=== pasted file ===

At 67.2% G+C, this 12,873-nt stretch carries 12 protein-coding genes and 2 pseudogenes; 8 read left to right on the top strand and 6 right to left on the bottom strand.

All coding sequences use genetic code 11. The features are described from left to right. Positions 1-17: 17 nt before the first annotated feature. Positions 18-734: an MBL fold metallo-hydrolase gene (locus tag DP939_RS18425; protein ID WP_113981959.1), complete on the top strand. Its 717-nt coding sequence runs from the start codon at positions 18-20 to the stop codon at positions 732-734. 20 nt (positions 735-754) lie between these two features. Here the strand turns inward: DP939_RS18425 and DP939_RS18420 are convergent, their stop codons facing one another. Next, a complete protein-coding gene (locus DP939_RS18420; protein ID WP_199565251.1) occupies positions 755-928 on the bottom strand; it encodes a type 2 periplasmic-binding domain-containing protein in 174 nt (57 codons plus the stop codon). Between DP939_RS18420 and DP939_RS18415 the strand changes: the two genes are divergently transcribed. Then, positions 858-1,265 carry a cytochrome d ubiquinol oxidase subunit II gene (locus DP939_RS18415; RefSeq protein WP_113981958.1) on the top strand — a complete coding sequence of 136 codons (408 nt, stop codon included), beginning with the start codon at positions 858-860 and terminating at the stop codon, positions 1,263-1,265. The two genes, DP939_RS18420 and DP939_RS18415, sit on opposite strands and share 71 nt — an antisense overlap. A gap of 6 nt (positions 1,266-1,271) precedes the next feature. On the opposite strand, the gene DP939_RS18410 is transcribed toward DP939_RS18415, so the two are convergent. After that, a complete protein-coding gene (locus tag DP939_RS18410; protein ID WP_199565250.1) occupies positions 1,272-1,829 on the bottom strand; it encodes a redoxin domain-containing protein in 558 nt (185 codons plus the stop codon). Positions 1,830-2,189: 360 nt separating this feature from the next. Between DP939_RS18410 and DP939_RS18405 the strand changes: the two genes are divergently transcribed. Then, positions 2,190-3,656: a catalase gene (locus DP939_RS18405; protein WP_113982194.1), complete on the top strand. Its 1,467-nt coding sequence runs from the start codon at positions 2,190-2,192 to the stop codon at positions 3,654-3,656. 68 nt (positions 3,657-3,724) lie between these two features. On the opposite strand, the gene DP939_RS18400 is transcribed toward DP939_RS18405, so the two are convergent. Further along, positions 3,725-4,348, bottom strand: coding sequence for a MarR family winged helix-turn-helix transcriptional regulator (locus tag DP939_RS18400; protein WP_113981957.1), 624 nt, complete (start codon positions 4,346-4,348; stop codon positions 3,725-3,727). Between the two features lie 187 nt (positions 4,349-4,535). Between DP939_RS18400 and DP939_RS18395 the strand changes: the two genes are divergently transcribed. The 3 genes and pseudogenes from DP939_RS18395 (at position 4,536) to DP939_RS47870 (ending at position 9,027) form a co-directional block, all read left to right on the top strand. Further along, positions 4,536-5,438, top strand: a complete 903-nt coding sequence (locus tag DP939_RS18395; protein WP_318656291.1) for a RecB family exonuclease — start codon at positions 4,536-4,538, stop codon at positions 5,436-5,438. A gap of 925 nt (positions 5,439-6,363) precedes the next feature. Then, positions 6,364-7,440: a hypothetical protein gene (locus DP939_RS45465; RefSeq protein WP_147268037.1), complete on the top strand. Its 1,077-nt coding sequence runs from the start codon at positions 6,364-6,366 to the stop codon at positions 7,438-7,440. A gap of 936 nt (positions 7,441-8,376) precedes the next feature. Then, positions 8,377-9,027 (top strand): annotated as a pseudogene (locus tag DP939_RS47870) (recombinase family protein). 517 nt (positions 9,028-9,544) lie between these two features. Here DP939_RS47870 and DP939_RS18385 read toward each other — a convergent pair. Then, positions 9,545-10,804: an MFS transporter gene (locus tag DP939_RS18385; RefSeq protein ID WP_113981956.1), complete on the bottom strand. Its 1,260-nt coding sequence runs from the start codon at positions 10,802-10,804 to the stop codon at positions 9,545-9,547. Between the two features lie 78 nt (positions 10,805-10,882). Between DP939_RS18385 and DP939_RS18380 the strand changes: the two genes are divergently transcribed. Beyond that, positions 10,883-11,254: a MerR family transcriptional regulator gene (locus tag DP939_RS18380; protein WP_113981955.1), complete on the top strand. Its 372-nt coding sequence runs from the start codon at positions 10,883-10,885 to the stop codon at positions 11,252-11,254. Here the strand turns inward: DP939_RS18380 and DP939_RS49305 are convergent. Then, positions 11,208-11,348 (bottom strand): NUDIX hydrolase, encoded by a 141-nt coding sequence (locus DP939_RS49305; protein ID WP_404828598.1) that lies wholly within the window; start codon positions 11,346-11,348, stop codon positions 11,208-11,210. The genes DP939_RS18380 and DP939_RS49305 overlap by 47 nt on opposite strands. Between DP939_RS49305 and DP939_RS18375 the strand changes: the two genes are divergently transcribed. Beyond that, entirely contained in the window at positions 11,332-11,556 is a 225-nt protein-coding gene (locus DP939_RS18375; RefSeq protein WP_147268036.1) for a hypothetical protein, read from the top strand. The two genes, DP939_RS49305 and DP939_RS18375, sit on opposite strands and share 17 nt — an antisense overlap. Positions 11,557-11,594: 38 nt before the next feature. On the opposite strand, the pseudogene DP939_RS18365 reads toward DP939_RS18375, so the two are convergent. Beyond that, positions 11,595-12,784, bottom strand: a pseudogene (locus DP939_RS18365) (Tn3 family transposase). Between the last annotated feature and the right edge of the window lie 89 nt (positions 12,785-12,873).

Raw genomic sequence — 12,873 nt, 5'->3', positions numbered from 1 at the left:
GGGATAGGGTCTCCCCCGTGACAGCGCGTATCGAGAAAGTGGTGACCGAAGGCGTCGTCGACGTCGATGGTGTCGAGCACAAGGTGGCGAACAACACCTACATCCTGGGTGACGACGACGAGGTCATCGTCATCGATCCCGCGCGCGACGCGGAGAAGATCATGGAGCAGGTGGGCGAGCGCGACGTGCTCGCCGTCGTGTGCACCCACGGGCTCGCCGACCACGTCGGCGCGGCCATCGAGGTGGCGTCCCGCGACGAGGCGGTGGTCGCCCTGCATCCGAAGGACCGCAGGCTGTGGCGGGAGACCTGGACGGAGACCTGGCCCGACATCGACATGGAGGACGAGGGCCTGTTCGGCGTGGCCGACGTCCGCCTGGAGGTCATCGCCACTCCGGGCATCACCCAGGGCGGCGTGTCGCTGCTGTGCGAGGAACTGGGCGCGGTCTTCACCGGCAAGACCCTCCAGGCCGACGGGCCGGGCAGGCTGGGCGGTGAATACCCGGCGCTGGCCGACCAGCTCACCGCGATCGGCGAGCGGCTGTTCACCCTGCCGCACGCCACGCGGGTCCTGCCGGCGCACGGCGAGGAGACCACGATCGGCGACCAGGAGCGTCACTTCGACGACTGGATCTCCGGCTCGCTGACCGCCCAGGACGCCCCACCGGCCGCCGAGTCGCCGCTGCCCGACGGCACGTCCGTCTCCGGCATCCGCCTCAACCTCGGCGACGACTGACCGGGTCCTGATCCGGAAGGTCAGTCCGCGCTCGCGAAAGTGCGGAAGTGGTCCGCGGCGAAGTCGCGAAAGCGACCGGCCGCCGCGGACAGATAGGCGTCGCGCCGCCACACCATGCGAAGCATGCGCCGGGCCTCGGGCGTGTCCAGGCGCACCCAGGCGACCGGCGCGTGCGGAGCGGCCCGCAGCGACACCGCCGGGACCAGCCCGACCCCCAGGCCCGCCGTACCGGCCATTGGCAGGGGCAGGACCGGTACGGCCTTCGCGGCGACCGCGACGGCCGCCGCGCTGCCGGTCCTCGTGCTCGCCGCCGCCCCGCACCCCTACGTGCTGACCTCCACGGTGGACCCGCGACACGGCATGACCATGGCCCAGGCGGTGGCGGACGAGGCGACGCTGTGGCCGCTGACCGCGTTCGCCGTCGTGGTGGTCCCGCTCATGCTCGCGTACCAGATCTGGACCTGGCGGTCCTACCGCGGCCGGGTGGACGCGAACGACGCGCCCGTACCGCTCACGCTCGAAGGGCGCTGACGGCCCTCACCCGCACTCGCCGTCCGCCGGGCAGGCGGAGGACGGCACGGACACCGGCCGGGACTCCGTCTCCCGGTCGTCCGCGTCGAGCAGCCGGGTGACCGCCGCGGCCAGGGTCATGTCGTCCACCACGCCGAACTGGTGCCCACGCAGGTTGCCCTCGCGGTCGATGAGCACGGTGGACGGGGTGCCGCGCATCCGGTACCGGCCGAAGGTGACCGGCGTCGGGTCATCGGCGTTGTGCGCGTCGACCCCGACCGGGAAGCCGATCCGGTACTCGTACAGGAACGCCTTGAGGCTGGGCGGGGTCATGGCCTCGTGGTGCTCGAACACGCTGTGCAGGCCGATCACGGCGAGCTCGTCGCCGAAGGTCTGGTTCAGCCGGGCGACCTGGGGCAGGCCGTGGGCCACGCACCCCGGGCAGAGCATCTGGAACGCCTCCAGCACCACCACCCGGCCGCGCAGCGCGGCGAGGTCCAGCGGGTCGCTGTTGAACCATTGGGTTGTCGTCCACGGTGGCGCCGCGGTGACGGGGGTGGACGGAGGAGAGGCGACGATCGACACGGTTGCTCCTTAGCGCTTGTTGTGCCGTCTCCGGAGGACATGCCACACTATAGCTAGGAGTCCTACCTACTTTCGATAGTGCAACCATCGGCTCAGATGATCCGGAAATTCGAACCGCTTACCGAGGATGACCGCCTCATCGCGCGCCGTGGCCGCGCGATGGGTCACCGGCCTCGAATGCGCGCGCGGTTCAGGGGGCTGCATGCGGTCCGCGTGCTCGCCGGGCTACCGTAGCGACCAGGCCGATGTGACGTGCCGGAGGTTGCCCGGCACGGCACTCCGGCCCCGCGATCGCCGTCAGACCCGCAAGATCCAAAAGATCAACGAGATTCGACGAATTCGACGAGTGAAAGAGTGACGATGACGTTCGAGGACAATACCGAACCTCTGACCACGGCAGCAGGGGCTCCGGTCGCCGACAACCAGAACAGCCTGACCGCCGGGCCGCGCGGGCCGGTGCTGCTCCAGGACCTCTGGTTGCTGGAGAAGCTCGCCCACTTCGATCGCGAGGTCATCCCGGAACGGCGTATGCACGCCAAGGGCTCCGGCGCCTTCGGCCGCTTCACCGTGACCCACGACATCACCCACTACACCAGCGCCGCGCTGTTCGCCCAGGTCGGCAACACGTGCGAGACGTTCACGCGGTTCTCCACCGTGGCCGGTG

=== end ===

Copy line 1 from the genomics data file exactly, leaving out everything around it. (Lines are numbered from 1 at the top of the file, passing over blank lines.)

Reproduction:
At 67.2% G+C, this 12,873-nt stretch carries 12 protein-coding genes and 2 pseudogenes; 8 read left to right on the top strand and 6 right to left on the bottom strand.